South Asia and Beyond

India Touches Base with Iran, Key Player In A Volatile Region

Iran is no pushover, a point it has proved through years of US sanctions, economic boycotts and political ostracism. Rather, it has been able to maintain its position in the Persian Gulf and even push back through proxies, like the Houthis in Yemen or Hamas in Gaza or Hezbollah in Lebanon.

Ambassador Dilip Sinha, a former diplomat who headed the Iran-Pakistan-Afghanistan division in the Ministry of External Affairs, told StratNews Global in an interview that this is important to understand as all these groups barring Hamas, are Shia or affiliated to the Shia faith. Iran sees itself as the lone Shia power in a largely Sunni Arab region and plays its politics accordingly.

India, despite having excellent relations with the Sunni Arabs, does not see this as excluding ties with Iran, which explains External Affairs Minister Jaishankar’s visit to Tehran some days back. There were many issues on the agenda, chief among them Chabahar port which India is helping develop. But progress has been slow.

“There are many issues here, says Sinha, “our own hesitations in going ahead with Chabahar in a big way given that the Americans have sanctions on Iran, which affects several Indian companies. So, we have to keep looking over our shoulder at the US.”

In his view, there are also internal issues in Iran which affect the development of Chabahar port. It is in the eastern province of Sistan Balochistan and the people are not Iranian, they are Baloch and Sunni and often get help from people in the neighbouring Balochistan province of Pakistan.

“The region is disturbed for both Iran and Pakistan and that makes Iran look at Sistan Balochistan as a place where there’s trouble and therefore the need to maintain law and order.”

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How important is Chabahar in terms of India’s access to Afghanistan and Central Asia? Since Pakistan does not allow India to trade directly with Afghanistan through its territory, Delhi has no option but to ship goods to Chabahar and then by road from there to Afghanistan.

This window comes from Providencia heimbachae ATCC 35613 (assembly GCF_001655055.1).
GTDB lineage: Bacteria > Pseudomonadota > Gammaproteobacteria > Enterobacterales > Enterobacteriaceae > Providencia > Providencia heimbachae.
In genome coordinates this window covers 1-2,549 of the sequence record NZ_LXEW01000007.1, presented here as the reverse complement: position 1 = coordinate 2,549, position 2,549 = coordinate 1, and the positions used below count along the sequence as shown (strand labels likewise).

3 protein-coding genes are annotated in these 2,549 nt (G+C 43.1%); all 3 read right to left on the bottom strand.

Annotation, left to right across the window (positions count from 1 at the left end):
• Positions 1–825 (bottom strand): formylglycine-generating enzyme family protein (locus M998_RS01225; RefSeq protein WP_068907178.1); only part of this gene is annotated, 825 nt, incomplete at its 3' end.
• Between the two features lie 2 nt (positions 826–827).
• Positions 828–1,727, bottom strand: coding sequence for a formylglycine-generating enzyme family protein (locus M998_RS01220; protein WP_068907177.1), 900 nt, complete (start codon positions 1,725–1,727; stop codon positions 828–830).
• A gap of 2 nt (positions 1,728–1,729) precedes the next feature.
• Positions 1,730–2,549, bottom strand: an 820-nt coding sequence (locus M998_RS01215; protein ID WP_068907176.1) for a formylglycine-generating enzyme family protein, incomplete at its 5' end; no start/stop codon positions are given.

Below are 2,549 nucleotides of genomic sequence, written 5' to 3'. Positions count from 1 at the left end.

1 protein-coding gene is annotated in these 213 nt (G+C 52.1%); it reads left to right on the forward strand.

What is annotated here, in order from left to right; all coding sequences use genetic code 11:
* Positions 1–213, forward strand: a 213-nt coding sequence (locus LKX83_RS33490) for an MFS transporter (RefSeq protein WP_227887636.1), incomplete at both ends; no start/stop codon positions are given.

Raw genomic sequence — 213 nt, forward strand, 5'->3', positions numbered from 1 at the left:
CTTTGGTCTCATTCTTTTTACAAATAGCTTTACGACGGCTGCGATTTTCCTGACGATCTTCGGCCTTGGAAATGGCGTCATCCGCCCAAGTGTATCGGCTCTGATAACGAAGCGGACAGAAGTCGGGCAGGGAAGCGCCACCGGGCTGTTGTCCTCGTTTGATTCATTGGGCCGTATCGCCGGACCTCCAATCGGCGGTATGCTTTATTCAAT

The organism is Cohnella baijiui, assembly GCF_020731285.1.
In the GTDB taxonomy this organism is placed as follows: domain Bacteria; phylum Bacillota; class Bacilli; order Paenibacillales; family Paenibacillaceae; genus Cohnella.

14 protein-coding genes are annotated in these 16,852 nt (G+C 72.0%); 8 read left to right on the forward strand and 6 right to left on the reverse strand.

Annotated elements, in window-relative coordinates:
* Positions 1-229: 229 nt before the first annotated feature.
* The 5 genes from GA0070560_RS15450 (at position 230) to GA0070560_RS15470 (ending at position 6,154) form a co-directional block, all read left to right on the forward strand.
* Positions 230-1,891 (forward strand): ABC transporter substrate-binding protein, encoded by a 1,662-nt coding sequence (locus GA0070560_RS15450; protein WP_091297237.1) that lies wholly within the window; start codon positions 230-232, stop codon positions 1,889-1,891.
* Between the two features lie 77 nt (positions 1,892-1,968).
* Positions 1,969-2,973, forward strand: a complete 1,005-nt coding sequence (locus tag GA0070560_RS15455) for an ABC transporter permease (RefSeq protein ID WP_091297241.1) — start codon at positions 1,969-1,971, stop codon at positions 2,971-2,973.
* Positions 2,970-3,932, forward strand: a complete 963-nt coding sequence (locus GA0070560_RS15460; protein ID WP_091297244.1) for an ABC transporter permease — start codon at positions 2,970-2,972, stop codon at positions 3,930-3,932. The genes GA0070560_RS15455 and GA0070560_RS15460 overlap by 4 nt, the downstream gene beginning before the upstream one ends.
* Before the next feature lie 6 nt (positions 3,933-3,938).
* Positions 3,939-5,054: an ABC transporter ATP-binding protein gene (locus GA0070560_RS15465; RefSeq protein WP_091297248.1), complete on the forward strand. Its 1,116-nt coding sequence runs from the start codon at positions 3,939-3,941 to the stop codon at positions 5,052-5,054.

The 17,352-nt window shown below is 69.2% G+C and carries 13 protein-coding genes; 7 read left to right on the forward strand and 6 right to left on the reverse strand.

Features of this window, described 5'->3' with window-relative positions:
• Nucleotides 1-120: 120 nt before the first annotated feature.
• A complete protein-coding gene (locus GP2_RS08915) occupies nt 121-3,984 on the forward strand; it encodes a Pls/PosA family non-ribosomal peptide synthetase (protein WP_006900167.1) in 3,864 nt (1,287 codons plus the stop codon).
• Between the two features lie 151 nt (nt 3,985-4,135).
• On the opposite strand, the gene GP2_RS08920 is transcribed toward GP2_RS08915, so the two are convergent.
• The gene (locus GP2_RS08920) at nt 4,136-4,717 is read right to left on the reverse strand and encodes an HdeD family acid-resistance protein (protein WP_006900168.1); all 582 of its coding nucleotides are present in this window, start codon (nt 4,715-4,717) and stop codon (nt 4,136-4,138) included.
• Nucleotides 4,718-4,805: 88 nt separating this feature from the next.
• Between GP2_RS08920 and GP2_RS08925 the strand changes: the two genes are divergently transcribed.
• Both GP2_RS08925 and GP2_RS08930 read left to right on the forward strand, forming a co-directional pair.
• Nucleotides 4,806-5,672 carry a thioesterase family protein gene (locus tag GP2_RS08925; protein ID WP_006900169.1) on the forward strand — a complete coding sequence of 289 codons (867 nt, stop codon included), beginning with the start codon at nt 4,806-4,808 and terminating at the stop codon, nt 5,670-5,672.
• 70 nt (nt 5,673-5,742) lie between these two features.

Sinha acknowledges that “Afghanistan is a black hole, we put in a lot of money, the whole world put in a lot of money and things went to nought with the coming of the Taliban. Even Central Asia, the entire region put together will not have a GDP of more than half a trillion dollars, it is also a backwater and India’s trade is nominal plus we have connectivity issues. But the fact remains Afghanistan and Central Asia are important for us because we have traditional historic relations with these countries which are rich in resources.

The fact that they are in our neighbourhood makes it strategically important that we have good relations.”

He believes that despite all the pessimism surrounding the region and its politics, “We have to keep trying simply because it is in our neighbourhood.”

Staying engaged with Iran and keeping lines of communication open with Afghanistan and Central Asia, is vital to countering China. Sinha points out that all the western regions of China are inhabited by non-Han people who have closer ethnic ties with Central Asia. For China, keeping Central Asia quiet and friendly is important otherwise all its western provinces will be up in flames.

Surya Gangadharan

Thirty eight years in journalism, widely travelled, history buff with a preference for Old Monk Rum. Current interest/focus spans China, Technology and Trade. Recent reads: Steven Colls Directorate S and Alexander Frater's Chasing the Monsoon. Netflix/Prime video junkie. Loves animal videos on Facebook. Reluctant tweeter.

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